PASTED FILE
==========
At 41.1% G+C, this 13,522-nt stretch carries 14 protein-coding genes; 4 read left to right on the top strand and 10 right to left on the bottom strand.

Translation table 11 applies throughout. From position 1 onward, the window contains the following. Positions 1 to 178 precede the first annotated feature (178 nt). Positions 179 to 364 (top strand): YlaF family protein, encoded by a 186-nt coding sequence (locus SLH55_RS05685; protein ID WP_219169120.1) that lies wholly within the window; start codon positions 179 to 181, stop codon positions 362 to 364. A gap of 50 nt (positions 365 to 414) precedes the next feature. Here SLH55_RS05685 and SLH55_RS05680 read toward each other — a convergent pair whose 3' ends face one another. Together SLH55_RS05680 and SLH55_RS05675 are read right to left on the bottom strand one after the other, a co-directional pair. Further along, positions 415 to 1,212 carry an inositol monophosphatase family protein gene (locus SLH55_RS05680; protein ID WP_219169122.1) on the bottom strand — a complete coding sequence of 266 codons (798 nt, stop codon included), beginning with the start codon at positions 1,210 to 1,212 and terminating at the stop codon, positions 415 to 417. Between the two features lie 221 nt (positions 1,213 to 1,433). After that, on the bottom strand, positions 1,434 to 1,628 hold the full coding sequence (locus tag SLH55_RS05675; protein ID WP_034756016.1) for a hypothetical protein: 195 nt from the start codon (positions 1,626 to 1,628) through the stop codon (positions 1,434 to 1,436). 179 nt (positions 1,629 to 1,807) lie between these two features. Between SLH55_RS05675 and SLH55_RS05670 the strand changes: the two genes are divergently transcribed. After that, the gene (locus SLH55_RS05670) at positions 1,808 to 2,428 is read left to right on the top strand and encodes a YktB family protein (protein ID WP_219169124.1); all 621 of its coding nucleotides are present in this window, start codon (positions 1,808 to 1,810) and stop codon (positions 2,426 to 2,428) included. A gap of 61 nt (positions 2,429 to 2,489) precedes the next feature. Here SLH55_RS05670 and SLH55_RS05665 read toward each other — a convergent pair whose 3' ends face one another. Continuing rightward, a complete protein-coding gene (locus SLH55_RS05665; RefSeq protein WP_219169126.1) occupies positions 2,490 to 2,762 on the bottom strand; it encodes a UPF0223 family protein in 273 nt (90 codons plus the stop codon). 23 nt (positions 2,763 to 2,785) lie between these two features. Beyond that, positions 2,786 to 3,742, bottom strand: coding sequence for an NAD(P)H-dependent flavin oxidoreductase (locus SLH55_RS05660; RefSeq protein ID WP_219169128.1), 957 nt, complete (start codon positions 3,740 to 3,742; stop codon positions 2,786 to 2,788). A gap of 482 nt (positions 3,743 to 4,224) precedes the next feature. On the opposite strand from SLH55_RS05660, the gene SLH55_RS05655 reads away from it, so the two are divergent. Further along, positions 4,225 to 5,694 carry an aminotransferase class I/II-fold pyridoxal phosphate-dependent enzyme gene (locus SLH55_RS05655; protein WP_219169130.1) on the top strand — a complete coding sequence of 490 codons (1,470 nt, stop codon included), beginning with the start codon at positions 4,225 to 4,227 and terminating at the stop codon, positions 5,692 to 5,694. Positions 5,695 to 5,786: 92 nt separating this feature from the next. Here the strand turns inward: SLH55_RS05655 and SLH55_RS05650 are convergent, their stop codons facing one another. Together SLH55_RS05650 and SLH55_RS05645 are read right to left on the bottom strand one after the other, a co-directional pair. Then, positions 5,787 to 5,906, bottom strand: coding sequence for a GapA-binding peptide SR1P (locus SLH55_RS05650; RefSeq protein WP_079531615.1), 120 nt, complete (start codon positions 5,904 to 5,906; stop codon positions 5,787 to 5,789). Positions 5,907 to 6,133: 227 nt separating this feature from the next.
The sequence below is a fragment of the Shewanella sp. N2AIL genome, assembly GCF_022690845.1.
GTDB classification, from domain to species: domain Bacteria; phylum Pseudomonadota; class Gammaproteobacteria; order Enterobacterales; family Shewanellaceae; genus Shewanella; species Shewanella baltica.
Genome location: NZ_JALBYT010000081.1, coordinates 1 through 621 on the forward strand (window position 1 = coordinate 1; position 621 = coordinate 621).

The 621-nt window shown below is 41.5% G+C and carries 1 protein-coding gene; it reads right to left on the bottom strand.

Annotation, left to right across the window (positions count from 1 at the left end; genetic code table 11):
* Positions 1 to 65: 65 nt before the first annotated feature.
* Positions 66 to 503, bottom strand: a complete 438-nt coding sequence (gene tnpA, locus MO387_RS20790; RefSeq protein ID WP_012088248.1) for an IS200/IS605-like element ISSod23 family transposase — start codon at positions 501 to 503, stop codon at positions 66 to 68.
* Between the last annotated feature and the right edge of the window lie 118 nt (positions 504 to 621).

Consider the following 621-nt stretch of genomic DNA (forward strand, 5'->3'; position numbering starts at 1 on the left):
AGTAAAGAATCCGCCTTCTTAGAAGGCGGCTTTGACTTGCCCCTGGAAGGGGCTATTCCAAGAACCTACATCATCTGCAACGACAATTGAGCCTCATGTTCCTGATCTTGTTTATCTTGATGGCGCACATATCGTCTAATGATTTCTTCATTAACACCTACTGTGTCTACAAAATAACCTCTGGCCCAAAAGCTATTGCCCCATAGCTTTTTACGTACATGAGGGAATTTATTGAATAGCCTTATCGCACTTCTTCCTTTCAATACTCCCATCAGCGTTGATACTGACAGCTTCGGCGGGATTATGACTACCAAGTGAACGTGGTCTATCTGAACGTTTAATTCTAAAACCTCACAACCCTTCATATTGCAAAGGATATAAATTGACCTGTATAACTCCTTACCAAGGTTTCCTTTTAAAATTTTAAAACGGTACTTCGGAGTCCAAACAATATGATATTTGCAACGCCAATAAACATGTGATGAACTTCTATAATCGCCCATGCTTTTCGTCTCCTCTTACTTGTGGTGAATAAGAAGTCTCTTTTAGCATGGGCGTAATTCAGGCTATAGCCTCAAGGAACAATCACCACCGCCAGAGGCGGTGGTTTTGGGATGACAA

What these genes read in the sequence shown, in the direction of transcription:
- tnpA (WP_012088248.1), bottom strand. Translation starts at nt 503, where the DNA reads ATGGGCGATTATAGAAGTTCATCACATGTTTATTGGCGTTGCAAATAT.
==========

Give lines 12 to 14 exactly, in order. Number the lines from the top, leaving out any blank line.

AGTAAAGAATCCGCCTTCTTAGAAGGCGGCTTTGACTTGCCCCTGGAAGGGGCTATTCCAAGAACCTACATCATCTGCAACGACAATTGAGCCTCATGTTCCTGATCTTGTTTATCTTGATGGCGCACATATCGTCTAATGATTTCTTCATTAACACCTACTGTGTCTACAAAATAACCTCTGGCCCAAAAGCTATTGCCCCATAGCTTTTTACGTACATGAGGGAATTTATTGAATAGCCTTATCGCACTTCTTCCTTTCAATACTCCCATCAGCGTTGATACTGACAGCTTCGGCGGGATTATGACTACCAAGTGAACGTGGTCTATCTGAACGTTTAATTCTAAAACCTCACAACCCTTCATATTGCAAAGGATATAAATTGACCTGTATAACTCCTTACCAAGGTTTCCTTTTAAAATTTTAAAACGGTACTTCGGAGTCCAAACAATATGATATTTGCAACGCCAATAAACATGTGATGAACTTCTATAATCGCCCATGCTTTTCGTCTCCTCTTACTTGTGGTGAATAAGAAGTCTCTTTTAGCATGGGCGTAATTCAGGCTATAGCCTCAAGGAACAATCACCACCGCCAGAGGCGGTGGTTTTGGGATGACAA

What these genes read in the sequence shown, in the direction of transcription:
- tnpA (WP_012088248.1), bottom strand. Translation starts at nt 503, where the DNA reads ATGGGCGATTATAGAAGTTCATCACATGTTTATTGGCGTTGCAAATAT.